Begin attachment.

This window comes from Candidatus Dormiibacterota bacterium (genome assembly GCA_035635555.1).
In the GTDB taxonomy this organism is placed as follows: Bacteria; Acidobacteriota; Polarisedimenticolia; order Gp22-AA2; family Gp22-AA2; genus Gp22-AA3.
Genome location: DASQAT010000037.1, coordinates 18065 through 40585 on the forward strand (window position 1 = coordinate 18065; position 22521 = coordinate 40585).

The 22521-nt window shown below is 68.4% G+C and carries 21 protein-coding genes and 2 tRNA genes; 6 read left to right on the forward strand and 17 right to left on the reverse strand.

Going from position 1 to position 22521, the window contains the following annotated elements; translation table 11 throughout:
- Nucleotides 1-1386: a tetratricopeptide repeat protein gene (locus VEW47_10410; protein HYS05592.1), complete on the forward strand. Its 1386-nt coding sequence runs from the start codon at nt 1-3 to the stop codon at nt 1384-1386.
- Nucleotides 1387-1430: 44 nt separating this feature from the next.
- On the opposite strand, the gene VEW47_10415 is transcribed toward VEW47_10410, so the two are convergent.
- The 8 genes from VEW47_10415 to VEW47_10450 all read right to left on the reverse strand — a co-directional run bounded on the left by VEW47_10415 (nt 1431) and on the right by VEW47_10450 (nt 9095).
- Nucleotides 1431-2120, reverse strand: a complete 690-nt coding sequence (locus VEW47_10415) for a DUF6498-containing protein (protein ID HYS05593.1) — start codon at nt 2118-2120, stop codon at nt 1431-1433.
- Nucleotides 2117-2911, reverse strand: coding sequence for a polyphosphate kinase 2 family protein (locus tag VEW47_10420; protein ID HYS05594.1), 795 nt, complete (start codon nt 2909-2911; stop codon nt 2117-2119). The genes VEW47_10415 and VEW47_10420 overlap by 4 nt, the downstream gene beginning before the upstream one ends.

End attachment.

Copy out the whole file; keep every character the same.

This window comes from Candidatus Dormiibacterota bacterium (genome assembly GCA_035635555.1).
In the GTDB taxonomy this organism is placed as follows: Bacteria; Acidobacteriota; Polarisedimenticolia; order Gp22-AA2; family Gp22-AA2; genus Gp22-AA3.
Genome location: DASQAT010000037.1, coordinates 18065 through 40585 on the forward strand (window position 1 = coordinate 18065; position 22521 = coordinate 40585).

The 22521-nt window shown below is 68.4% G+C and carries 21 protein-coding genes and 2 tRNA genes; 6 read left to right on the forward strand and 17 right to left on the reverse strand.

Going from position 1 to position 22521, the window contains the following annotated elements; translation table 11 throughout:
- Nucleotides 1-1386: a tetratricopeptide repeat protein gene (locus VEW47_10410; protein HYS05592.1), complete on the forward strand. Its 1386-nt coding sequence runs from the start codon at nt 1-3 to the stop codon at nt 1384-1386.
- Nucleotides 1387-1430: 44 nt separating this feature from the next.
- On the opposite strand, the gene VEW47_10415 is transcribed toward VEW47_10410, so the two are convergent.
- The 8 genes from VEW47_10415 to VEW47_10450 all read right to left on the reverse strand — a co-directional run bounded on the left by VEW47_10415 (nt 1431) and on the right by VEW47_10450 (nt 9095).
- Nucleotides 1431-2120, reverse strand: a complete 690-nt coding sequence (locus VEW47_10415) for a DUF6498-containing protein (protein ID HYS05593.1) — start codon at nt 2118-2120, stop codon at nt 1431-1433.
- Nucleotides 2117-2911, reverse strand: coding sequence for a polyphosphate kinase 2 family protein (locus tag VEW47_10420; protein ID HYS05594.1), 795 nt, complete (start codon nt 2909-2911; stop codon nt 2117-2119). The genes VEW47_10415 and VEW47_10420 overlap by 4 nt, the downstream gene beginning before the upstream one ends.